Local farmers to adopt drip irrigation technique


Guyanese farmers were yesterday exposed to demonstrations of the popular drip irrigation technique by consultants from a Jamaican firm with the intention of having more local farms adopt the system and ultimately expand its use here.
Minister of Agriculture Robert Persaud said he has given the project his ‘nod of approval’ as modern, innovative and relevant technology becomes more cost effective and time appropriate.
Minister Persaud was speaking at a seminar to educate farmers on drip irrigation held at the Guyana School of Agriculture (GSA), Mon Repos, East Coast Demerara.
Drip irrigation is the slow application of water to the soil through small openings on lines which are laid along the cultivation plot.
Large farms are no longer forced to employ a huge workforce for the purpose of manual labour since technological advances require less hands and more science.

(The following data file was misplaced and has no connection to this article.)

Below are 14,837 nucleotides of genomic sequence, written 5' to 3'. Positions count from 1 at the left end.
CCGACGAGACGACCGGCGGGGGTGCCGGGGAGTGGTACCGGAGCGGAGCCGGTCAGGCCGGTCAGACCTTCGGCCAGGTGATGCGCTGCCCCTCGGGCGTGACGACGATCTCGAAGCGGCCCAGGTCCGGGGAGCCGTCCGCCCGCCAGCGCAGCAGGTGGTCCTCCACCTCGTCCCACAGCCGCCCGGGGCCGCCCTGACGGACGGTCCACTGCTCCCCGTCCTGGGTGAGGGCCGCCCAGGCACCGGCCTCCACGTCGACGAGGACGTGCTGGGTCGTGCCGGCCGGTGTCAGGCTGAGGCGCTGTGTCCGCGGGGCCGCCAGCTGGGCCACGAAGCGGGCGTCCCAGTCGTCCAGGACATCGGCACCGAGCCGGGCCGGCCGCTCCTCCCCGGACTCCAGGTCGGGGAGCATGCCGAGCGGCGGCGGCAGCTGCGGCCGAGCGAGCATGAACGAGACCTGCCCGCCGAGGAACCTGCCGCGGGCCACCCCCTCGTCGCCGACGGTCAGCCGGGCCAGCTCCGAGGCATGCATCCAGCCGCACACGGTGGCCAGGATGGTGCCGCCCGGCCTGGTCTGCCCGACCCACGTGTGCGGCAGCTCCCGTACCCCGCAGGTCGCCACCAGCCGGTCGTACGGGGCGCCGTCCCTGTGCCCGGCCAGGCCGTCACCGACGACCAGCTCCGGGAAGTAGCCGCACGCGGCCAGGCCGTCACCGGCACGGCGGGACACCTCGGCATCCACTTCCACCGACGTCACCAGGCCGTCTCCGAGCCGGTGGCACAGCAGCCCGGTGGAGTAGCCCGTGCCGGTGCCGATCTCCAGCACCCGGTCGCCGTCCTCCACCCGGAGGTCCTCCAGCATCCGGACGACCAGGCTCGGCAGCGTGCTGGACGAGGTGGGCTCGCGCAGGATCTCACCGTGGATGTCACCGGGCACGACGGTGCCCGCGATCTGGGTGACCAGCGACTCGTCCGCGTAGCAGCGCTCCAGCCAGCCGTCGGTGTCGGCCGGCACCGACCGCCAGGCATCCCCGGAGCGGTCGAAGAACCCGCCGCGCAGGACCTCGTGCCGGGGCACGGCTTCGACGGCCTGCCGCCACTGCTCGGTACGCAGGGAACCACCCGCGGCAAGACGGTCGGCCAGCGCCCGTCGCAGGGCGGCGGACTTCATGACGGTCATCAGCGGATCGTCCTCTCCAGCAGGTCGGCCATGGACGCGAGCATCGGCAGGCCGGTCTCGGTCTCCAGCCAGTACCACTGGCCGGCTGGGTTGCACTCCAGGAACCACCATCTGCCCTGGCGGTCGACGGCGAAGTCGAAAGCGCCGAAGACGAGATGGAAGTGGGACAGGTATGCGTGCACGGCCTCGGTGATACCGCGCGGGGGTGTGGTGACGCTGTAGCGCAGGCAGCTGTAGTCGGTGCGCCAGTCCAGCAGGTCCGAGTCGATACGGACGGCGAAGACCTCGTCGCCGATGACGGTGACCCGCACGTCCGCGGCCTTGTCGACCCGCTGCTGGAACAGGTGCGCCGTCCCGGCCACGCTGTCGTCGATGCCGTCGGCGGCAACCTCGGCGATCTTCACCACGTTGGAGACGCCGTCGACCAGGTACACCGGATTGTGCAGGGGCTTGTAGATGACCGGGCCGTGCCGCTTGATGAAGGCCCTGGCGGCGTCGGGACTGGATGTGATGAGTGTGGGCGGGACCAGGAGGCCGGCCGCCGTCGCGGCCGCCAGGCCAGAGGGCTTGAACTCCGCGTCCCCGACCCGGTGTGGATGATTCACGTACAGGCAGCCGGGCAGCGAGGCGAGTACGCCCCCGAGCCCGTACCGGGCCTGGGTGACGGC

“In Guyana, we’ve been seeking to expose farmers not only to new but relevant technology. This technology is beneficial for populations where citizens are aged or where children are no longer sent to work on farms but are educated instead.”
Minister Persaud noted that this development can increase productivity, viability and competitiveness by reducing cost and ensuring product standards meet international requirements.
With Guyana’s Agricultural Diversification Programme on stream, $1.2M will be spent on the procurement of equipment which farmers will be trained to properly utilise.
The Agriculture Minister stated that drip irrigation will greatly benefit the interior and Rupununi savannahs where inadequate rainfall affects crops from reaching full potential.
The minister has since invested in 10 systems in each of the regions and has permitted the Guyana Agricultural Producers Association (GAPA) to install an additional 14.
Drip irrigation was first set up in a few farming districts after being introduced to Guyana in October, 2006, to allow a constant supply of water through pipes which are placed close to the plants.
Through this system, enough water is supplied to meet crop demands and a supply of moisture is maintained in root zones throughout the growing season.
The technique was fashioned accidentally in Israel where rainfall is minimal and desert-like conditions persist throughout the region.